Hikers have been illegally trespassing to climb the closed Haiku Stairs, also known as the Stairway to Heaven.Laszlo Podor/Getty Images
Concerned about the possibility of additional costs, the Kaneohe Neighborhood Board passed a resolution asking for the Honolulu mayor and the Honolulu City Council to halt the dismantling until the full plan and total costs are considered, “in order for the merits of preservation vs. demolition” to be properly assessed. In the meantime, its members are meeting to come up with solutions for trespassing in the short term, including asking for access to let trespassers know that they are violating the law.
SFGATE reached out to the mayor’s office for comment on the cost and received a response via email: "Outside agencies and advocates for the stairs are certainly entitled to their opinion, but the City's cost is based on our own engineering study." The newly elected Governor Josh Green showed support for managed access to the stairs in the past. When asked to comment, Green’s press secretary responded to SFGATE in an email: “Removal of the stairs is the kuleana [responsibility] of the City and County of Honolulu. Mayor Rick Blangiardi approved the removal.” For now, the Friends of Haiku Stairs nonprofit is hoping to raise $20,000 to use toward legal defense and expert consultants so the organization can be prepared. “If you could talk to him today, he would say the stairway, you know, he wouldn’t care one way or the other,” Bill Adams’ son, the 79-year-old Brad Adams, tells SFGATE. With no mountain climbing experience, the late Bill Adams risked his life building the stairs solely to support his growing family, who has lived on the windward side for generations. Brad believes it should be taken down; however, the rest of the family’s opinions are as varied as the general public’s. Others believe it should be saved. What happens next, as history has shown, will depend on how quickly the work can be done or if a solution can be found before a new administration takes over. Now more than a year since it was first approved, the work to dismantle the stairs has not yet begun. “The City’s Department of Design and Construction is still working toward issuing the request for contract bids in the spring of this year," the Mayor’s office told SFGATE in an email. "There have been no changes in our plans for the stairs at this time.”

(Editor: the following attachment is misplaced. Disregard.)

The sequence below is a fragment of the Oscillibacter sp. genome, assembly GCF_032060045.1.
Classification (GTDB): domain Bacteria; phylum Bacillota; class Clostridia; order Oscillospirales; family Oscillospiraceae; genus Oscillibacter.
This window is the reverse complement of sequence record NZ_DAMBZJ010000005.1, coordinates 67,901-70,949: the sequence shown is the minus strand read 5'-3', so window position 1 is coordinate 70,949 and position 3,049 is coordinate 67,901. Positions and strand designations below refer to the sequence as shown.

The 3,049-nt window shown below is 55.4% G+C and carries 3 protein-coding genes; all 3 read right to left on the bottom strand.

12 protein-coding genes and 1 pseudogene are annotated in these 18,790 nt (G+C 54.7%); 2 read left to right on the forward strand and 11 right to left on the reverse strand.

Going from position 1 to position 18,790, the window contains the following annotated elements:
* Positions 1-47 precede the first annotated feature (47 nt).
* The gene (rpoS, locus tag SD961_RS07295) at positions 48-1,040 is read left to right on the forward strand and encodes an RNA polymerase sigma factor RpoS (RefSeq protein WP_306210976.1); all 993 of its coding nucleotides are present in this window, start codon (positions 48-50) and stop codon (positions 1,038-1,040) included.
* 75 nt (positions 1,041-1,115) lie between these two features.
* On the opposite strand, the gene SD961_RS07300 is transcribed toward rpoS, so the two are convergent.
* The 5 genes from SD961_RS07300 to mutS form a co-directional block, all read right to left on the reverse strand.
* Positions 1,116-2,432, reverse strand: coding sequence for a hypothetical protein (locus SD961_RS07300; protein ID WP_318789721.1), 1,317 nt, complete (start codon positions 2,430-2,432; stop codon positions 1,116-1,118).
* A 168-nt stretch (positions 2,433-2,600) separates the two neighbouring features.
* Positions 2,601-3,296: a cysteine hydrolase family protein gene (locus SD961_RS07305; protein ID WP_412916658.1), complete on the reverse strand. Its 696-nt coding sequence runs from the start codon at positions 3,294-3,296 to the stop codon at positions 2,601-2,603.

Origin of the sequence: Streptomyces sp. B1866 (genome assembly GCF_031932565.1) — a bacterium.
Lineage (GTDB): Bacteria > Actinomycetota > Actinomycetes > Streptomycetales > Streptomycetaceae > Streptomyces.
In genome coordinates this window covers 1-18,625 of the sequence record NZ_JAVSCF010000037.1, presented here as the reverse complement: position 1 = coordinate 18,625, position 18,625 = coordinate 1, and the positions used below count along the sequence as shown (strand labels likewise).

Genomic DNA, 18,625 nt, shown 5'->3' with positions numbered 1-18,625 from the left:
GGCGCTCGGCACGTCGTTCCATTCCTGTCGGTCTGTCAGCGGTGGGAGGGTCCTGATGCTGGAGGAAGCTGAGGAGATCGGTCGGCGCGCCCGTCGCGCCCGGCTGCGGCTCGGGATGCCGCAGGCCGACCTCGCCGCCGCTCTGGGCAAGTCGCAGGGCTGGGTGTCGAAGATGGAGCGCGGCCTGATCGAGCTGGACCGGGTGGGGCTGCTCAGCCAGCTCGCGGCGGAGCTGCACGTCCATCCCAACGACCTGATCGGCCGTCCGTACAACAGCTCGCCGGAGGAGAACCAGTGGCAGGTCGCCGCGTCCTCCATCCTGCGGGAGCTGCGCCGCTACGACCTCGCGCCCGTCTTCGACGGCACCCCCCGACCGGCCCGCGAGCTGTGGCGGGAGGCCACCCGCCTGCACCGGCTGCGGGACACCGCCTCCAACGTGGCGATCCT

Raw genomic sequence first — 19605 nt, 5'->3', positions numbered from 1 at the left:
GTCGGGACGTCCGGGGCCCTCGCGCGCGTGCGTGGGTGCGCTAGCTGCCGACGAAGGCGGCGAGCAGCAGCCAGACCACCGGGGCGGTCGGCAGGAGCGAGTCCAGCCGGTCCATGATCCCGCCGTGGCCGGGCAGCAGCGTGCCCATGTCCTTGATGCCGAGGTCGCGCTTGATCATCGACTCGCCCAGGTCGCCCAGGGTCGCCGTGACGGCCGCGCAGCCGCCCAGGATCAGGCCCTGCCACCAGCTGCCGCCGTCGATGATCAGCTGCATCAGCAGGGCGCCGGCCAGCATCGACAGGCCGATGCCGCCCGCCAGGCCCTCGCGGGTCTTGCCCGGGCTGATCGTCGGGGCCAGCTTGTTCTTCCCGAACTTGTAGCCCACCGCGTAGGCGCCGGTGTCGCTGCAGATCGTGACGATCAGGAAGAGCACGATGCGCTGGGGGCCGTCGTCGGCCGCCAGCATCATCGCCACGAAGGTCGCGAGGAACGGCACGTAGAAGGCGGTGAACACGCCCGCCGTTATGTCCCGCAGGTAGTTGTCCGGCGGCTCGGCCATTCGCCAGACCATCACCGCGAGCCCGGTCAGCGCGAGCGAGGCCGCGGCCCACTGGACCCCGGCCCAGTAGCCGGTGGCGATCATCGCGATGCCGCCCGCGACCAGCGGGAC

Written By Christine Hitt Christine Hitt is the Hawaii contributing editor for SFGATE. She is part-Native Hawaiian from the island of Oahu, and a Kamehameha Schools and University of Hawaii graduate. She's the former editor-in-chief of Hawaii and Mana magazines.